Up by Airman's Cross a new Visitor Centre is under construction. It's an extensive but low structure, sheltered in a hollow, with an undulating wooden canopy. Inside there's a lot of scaffolding, and not yet much content, while round the back is a patch that's destined to be the new car park. If all goes to schedule it'll open in December, in time for the winter solstice, although it looks like there's a heck of a lot to be done before then. The canopy will shield two large pods and a ticket office, and attractions will include a 360° virtual experience allowing participants to "walk within the stones". The road east to Stonehenge will then be closed, and visitors will ride a motorised shuttle for the mile and a half journey to the henge. All the existing prefabs will then be swept away, replaced by below-ground toilets, and the car park will be appropriately relandscaped. If you're planning a visit, best wait a little until Stonehenge is renewed among the fields and the circle of hell is wiped away.

Old Sarum: There are two Sarums, one New by the river (which became Salisbury) and one Old a couple of miles north. The original was an Iron Age hillfort, approximately circular in shape and perfectly sited for all-round viewing, appropriated and enlarged by William The Conqueror. At the heart of Old Sarum was the royal castle, surrounded by a deep ditch, and around this was a bustling city plus cathedral. It's hard to imagine today. The ruins of the castle remain, plus the outline of the cathedral in the outer ward, but elsewhere nature has taken over. A carpet of long grass, alive with bumble bees and butterflies, extends across the acres of the medieval city. Lie back and watch the parachutists floating down onto Old Sarum Airfield nextdoor, or stare from the ramparts at the replacement city in the valley.

Salisbury: Five rivers meet at Salisbury, where the water meadows provided fertile ground for resettlement. The 'new' cathedral, founded in 1220, has the highest spire in Britain and a lofty Gothic style. It's also the proud owner of one of the only four copies of Magna Carta in existence, and it's free to get in, although donations of £6.50 are encouraged. Yesterday I arrived in time to listen to the choir rehearsing for Evensong, which was lovely, but alas too late in the day to gain access to the Chapter House and admire King John's vellum. The Cathedral Close is the largest in the country, surrounded by a motley collection of fine heritage buildings (including the former home of Edward Heath, now an unlikely visitor attraction - at least until funding dries up). Elsewhere the city centre is as picturesque as you'd hope, especially if you're a foreign tourist for whom this is your sole experience of provincial England. For a quieter experience follow the Town Path across the water meadows for views of the cathedral with sheep in the foreground, to Harnham Old Mill where yesterday local youth were leaping into the millstream to cool down.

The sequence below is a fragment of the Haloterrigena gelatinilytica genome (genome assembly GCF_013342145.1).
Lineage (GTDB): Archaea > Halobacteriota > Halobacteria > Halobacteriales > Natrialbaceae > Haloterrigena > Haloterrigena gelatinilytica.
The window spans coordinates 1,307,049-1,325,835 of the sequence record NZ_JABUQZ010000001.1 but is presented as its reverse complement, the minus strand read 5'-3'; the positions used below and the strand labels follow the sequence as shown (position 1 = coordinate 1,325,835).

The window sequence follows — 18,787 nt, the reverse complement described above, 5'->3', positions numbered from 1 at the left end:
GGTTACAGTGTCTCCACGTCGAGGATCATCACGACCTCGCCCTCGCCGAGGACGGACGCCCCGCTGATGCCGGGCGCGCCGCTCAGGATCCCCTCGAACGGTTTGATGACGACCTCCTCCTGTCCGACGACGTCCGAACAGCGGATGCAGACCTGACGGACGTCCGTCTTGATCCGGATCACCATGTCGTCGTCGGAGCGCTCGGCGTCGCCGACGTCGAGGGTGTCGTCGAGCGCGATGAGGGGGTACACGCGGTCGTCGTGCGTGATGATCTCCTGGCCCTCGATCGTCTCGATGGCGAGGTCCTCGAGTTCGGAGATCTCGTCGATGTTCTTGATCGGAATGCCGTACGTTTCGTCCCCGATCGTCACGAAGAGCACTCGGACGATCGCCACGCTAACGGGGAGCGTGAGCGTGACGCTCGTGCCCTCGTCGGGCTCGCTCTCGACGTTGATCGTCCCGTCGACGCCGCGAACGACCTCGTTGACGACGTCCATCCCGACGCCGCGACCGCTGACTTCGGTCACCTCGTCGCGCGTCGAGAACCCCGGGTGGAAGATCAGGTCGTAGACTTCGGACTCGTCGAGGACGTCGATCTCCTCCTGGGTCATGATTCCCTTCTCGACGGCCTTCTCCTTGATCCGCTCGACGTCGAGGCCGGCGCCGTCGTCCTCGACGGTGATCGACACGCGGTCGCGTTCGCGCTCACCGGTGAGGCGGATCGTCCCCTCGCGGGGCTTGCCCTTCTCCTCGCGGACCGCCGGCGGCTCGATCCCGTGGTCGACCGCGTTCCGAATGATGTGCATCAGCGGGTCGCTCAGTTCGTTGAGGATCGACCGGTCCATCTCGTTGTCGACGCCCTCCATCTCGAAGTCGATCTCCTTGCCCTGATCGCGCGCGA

Stonehenge Tour: So, how do you get here? Salisbury is less than 90 minutes from London by train, with regular bus tours running to Stonehenge from outside the station. From June to August they run half-hourly, at other times hourly, with a stop off at Old Sarum on the way back. The £20 fare includes admission, just don't ask for the £24 "plus cathedral" ticket advertised on the website otherwise your driver will pour scorn on you because "churches are free". Yesterday's driver was a grumpy jobsworth, scowling at passengers "crowding him" as they boarded, and issuing health and safety instructions in the Stonehenge car park like a primary schoolteacher. For the best views sit on the right hand side of the bus, or at the front, and don't expect to be able to hear the recorded commentary on the way round - the volume's set too low to be audible. It'll be a shorter ride from December, though maybe you'd be better off waiting until high summer 2014 before making your pilgrimage.